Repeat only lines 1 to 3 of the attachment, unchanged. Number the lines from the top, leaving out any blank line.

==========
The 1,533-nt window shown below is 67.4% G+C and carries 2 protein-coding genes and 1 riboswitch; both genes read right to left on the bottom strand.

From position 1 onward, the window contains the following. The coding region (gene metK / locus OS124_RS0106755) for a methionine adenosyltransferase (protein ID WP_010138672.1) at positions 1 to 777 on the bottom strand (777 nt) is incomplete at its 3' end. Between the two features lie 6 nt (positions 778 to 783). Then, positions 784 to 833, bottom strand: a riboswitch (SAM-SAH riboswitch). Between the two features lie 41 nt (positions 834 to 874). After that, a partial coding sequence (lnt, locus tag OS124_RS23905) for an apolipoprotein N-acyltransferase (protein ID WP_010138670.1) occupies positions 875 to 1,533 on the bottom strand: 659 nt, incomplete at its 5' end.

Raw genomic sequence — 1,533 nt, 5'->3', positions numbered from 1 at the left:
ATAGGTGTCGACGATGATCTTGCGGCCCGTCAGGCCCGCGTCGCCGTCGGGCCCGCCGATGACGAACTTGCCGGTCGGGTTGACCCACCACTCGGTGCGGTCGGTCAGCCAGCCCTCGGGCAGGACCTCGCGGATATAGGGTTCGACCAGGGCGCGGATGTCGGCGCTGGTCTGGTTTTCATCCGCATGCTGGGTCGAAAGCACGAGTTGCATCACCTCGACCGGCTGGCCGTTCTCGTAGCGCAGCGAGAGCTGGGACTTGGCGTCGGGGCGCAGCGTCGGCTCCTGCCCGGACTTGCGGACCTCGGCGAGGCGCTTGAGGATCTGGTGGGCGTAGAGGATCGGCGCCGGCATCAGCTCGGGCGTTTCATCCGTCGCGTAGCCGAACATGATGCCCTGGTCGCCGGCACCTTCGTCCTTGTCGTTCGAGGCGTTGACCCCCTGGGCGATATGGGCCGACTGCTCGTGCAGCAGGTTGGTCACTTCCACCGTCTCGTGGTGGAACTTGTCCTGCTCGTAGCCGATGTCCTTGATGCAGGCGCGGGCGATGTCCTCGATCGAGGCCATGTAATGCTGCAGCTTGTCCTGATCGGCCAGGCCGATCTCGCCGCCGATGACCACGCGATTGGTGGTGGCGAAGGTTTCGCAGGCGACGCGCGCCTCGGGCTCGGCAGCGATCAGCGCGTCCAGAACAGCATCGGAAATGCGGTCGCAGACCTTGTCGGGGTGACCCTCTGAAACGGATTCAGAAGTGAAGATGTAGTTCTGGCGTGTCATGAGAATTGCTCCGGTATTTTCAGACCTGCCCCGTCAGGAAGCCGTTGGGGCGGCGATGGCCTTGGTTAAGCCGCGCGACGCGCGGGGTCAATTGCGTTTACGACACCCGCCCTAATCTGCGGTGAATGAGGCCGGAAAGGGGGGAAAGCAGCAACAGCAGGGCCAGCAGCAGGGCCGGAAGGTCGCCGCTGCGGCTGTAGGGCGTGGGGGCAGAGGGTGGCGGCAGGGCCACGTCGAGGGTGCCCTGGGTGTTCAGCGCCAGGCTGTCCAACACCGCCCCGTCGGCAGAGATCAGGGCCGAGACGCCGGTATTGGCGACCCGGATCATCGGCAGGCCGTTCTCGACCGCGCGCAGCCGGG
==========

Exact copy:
The 1,533-nt window shown below is 67.4% G+C and carries 2 protein-coding genes and 1 riboswitch; both genes read right to left on the bottom strand.

From position 1 onward, the window contains the following. The coding region (gene metK / locus OS124_RS0106755) for a methionine adenosyltransferase (protein ID WP_010138672.1) at positions 1 to 777 on the bottom strand (777 nt) is incomplete at its 3' end. Between the two features lie 6 nt (positions 778 to 783). Then, positions 784 to 833, bottom strand: a riboswitch (SAM-SAH riboswitch). Between the two features lie 41 nt (positions 834 to 874). After that, a partial coding sequence (lnt, locus tag OS124_RS23905) for an apolipoprotein N-acyltransferase (protein ID WP_010138670.1) occupies positions 875 to 1,533 on the bottom strand: 659 nt, incomplete at its 5' end.

Raw genomic sequence — 1,533 nt, 5'->3', positions numbered from 1 at the left: